Good article. It reminds me of a decision track I had to make in the past year. As I was laid off, I made finding a new job a priority, which has taken longer than expected. Furthermore, by my own reckoning I have a higher life priority than finding a job. I could have taken a risk by financial and other considerations to take a chance on pursuing the higher life priority. It is conceivable I might have made significant or complete progress on both priorities. Alternately, I could have failed on both goals. While I am being deliberately vague about what the other priority was, I am open to thoughts on how to make priority decisions, knowing there are significant financial and other real consequences regardless of whether the hoped-for goals are achieved..
That’s a tricky one, indeed, Udo.
I think the first priority is to make sure your basic needs are met, including having sufficient financial resources to support you and your family, at least for a while.
Along those lines, I have come to the view that we are all better off if we can identify an independent way to generate cash flow that doesn’t rely purely on having a job. That could be some kind of freelance work, having a network to turn to as a consultant using the skills we’ve developed, having a rental property, being a paid speaker, etc.
Once you’ve taken care of that, it’s easier to look at other goals. It’s hard to concentrate on a higher element of Maslow’s hierarchy if some basic physical and safety needs aren’t met.
In an ideal world, one could spend the majority of time on one main goal, say 80%, and then start laying the groundwork for the next goal so that you’re not starting from zero when it’s time to switch priorities.
The other reason I like the 80/20 approach is because variety makes life more interesting, and often helps us be more effective in everything we do. It’s similar to the concept behind cross-training rather than training just in your core sport.
Hope that helps.
I really like your idea of a game plan because I find myself so busy and oftentimes on things that do not help my career. But I’m struggling to articulate my game plan and to figure out how specific each interim milestone should be. Do you have any guidance on how to develop a game plan? Are there perhaps questions I should ask myself?
The game plan is a core part of what I work on with my coaching clients, and we also cover this in detail in the Accelerate Your Career online program. While there isn’t the room to go into that level of detail in this comments area, here are a few thoughts that may be helpful.
I would start with imagining your longer term vision of how you want your life to be. What does that look, sound, smell and taste like? What would you love to be true, and what would be awful (and to stay away from at all costs!)?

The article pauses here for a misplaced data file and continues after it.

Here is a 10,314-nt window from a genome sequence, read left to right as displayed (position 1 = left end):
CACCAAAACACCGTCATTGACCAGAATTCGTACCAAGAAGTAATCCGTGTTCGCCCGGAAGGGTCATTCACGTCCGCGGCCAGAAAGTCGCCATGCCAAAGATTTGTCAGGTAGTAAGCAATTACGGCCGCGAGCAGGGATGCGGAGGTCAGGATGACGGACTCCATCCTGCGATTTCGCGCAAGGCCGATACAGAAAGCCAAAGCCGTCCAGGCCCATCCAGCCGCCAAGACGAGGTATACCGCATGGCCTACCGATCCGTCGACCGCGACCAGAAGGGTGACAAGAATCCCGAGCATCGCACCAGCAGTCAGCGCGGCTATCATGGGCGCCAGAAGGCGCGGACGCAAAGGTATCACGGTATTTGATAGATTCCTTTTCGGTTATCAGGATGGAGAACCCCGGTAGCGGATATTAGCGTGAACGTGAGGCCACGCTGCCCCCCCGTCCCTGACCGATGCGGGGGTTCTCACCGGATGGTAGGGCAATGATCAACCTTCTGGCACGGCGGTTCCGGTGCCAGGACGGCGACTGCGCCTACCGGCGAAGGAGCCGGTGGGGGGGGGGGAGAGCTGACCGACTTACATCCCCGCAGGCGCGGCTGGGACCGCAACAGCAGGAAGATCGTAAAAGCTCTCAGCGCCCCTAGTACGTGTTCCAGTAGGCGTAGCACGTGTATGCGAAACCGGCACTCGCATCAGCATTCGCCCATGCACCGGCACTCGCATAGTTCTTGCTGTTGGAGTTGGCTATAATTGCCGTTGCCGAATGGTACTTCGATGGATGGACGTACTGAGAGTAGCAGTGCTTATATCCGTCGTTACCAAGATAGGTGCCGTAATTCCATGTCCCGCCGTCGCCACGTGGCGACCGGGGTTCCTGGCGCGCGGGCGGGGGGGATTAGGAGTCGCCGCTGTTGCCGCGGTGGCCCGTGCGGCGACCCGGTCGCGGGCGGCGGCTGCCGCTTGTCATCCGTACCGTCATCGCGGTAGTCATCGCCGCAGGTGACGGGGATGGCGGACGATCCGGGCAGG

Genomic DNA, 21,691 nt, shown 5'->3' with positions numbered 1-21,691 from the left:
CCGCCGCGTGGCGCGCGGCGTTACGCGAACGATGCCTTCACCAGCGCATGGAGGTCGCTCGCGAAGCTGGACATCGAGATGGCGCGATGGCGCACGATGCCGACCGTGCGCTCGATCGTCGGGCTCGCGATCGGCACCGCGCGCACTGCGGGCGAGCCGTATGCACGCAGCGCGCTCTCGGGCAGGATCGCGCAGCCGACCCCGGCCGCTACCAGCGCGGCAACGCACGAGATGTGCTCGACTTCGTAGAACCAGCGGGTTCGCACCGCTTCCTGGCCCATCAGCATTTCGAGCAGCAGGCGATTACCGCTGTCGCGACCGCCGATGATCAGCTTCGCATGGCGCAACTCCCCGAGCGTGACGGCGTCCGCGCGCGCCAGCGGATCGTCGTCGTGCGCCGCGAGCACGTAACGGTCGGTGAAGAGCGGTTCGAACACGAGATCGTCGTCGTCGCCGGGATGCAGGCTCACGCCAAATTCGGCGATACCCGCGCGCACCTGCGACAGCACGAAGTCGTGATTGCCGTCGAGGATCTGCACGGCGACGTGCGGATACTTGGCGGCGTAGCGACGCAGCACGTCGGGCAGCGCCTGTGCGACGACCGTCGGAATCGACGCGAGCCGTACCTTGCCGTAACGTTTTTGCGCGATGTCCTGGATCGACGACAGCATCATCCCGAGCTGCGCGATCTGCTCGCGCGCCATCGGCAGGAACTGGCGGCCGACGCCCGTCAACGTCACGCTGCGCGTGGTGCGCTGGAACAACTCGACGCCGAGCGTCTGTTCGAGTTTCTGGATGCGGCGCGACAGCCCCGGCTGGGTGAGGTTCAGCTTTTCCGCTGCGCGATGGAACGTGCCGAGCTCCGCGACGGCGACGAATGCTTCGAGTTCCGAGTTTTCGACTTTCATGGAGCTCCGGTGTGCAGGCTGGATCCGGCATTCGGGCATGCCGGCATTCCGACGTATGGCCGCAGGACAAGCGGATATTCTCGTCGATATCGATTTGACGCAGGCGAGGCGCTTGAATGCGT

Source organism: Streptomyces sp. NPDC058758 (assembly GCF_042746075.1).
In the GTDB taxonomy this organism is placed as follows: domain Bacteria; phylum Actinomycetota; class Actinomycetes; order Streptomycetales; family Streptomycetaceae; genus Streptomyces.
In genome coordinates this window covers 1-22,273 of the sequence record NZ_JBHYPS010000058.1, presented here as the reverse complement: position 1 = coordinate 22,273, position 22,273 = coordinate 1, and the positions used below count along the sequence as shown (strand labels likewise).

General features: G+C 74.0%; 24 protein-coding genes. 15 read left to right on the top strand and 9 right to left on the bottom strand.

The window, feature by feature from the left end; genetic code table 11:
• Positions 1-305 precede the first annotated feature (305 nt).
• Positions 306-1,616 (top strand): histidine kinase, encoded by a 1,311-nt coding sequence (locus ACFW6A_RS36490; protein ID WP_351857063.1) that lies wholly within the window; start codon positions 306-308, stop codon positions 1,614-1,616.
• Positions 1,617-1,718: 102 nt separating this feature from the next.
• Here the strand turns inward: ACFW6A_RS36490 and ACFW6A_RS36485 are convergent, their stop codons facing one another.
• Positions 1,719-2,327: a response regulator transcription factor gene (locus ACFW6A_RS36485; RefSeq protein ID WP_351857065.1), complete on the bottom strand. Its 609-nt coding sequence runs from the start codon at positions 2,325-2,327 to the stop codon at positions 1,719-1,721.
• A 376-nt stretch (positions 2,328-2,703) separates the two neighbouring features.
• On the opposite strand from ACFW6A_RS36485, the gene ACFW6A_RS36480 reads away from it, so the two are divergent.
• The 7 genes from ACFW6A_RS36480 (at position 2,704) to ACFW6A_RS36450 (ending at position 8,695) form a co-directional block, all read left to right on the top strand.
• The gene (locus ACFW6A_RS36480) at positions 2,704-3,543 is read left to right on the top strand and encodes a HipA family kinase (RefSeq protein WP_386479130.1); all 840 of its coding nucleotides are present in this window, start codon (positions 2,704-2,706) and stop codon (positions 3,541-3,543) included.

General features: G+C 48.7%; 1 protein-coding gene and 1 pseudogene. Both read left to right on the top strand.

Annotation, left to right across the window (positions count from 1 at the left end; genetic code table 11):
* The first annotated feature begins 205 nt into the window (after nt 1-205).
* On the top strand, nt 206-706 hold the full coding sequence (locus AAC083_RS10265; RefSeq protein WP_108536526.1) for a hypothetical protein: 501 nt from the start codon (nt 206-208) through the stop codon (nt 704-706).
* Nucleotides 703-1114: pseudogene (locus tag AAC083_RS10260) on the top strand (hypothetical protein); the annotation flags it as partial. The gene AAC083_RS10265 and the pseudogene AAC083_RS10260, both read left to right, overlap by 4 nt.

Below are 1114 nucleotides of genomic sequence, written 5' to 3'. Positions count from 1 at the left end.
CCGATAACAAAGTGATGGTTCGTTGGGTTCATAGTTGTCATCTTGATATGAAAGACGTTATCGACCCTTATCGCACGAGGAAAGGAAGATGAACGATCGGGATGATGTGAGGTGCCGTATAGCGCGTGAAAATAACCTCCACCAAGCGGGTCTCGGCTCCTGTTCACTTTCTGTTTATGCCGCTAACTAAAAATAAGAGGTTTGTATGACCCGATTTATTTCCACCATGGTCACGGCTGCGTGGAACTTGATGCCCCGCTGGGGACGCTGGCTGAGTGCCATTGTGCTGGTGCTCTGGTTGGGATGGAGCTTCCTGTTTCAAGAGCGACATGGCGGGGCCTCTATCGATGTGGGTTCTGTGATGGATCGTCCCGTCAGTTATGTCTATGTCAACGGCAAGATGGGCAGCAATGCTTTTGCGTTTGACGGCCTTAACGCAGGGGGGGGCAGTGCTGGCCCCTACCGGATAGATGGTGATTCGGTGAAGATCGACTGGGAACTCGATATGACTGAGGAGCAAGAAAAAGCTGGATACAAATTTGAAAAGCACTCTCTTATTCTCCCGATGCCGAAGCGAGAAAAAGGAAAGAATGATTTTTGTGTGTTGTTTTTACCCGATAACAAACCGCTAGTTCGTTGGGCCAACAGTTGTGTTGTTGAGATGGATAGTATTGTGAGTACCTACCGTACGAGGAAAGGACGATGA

Then ask yourself what things need to look like in the interim (choose some time frame between now and your longer term goals). What accomplishments would you need to have? What things would you need to have learned? What people would you need to know? Being reasonably concrete and coming up with things that are measurable are helpful.
Finally, what do you need to do in the near term to make those things come true? What are the top priorities you need to have right now? And equally importantly, what items are NOT priorities right now?
And every day, ask yourself, “Why am I doing this and how does this serve my bigger mission?”
Hope that helps. Let me know how you get on!
I’m very much a do-er.. my company relies on me heavily because they know I can get things done.
However, one downside I’ve noticed, is that I see that I can get pigeon-holed and have lack of movement.
If you’re the one getting things done, will you be looked over for promotions, because who would do all this great stuff now?
I’ve had management give me tasks they knew they couldn’t complete. And after doing all the analysis and work they would take my work up the chain to higher levels of management and I was never in the room. They would get the promotions and I would stay in my current role.
How do you balance this?
What you’re discovering is that being heavily relied upon is a double-edged sword. Challenge yourself to stop being so indispensable for what you currently do – could you start training others on your team or in your group to learn parts of the tasks, or even become an understudy for you on all of it? And could you stop doing some of it and free up time to take on new challenges? You may need to ask for these new opportunities as bosses are rarely mind-readers, and they’re unlikely to disrupt what is “a good thing” (ie, your doing everything for them, especially what they cannot do).
You don’t need to make a sudden overnight change, but just start noticing when and how you can shift the balance. You may only need to shift it 2 percentage points. What I mean by that is there is a HUGE difference between 49% and 51%. And that may be just what you need – the difference between being on one side of the line and the other. But if you’re starting from 5%/95%, you’ll need to make a bigger swing. Start noticing and then you can decide what to do.
As for not getting credit, I wonder if you could consult with your more senior mentors on ways to get recognized for your contributions. Generally, it helps to build your network of relationships with people outside of your immediate group and also externally to the organization. When you tell them all the cool things you’re doing and the ways you are helping the team, then more people will see what you are doing and start talking about your contributions.
I also wonder if you could talk to your boss about wanting to keep learning, growing and advancing, and asking for her/his help and advice on doing this. Get some specific actions that you could take together. Before you say yes (or as part of the deal), negotiate to be in the room when they’re presenting your work (e.g., “I’d be happy to help with this, and I’d like to be there to see you present this so that I can be more helpful to you in the future. Plus it would mean a lot to me to learn from watching you in action.”). If your boss isn’t willing to go there, then that tells you something too…
Remember, if you keep doing exactly what you’re doing, you’re likely to get the same results. So perhaps it’s time to get some input from your mentors on the things you can do differently going forward, and experiment with some of them to see what works best for you.
I love this post, really great advice and I am going to start on my one-pager today.
How many priorities are realistic in a 90 day period?
I would go for no more than 3.
That was a great blog. I can totally relate it to myself, I have been getting so engrossed in being a Do-er that I lost sight of the bigger picture, but I have scaled back and consider what is a priority and what is a “not now” on my daily work schedule. It has really brought perspective than being a beaver munching away.
The article hit home with me. Thank you.
You are welcome! I’m so glad this helped. I’ve been there myself…